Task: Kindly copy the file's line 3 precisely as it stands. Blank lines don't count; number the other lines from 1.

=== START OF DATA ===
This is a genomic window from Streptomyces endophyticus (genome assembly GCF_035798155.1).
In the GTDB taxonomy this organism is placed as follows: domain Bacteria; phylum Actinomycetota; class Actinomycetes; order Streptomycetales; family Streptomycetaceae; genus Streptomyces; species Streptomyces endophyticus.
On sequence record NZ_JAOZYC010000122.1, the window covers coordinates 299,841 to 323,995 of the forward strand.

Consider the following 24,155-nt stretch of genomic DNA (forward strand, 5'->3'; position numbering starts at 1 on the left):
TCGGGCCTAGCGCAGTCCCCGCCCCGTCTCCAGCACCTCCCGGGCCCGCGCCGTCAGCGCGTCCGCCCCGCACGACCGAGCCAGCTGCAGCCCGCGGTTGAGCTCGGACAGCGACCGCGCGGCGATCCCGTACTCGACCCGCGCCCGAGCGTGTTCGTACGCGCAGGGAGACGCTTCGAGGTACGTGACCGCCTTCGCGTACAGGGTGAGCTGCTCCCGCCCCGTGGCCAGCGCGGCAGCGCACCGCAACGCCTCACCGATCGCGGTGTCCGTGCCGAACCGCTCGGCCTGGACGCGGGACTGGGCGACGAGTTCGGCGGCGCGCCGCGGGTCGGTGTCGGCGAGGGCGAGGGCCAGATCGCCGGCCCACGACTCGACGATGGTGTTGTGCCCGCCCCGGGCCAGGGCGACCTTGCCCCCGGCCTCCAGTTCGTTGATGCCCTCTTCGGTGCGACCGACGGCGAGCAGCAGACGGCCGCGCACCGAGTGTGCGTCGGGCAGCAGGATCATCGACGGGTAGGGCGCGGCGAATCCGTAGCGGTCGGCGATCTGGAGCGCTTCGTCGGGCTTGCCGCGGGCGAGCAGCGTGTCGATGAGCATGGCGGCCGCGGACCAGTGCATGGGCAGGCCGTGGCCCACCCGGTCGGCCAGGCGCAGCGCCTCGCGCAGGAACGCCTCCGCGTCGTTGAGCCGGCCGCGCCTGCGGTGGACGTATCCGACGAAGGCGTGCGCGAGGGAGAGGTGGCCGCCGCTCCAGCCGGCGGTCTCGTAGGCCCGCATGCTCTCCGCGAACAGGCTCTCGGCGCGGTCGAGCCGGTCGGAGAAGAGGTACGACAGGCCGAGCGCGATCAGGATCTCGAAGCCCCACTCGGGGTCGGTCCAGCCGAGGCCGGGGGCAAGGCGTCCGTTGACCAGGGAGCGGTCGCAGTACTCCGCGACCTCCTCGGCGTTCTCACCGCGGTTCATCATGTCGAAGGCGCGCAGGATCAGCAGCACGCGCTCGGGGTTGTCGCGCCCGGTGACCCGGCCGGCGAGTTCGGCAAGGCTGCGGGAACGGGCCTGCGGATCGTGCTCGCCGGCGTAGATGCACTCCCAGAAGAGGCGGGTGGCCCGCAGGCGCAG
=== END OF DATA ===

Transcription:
On sequence record NZ_JAOZYC010000122.1, the window covers coordinates 299,841 to 323,995 of the forward strand.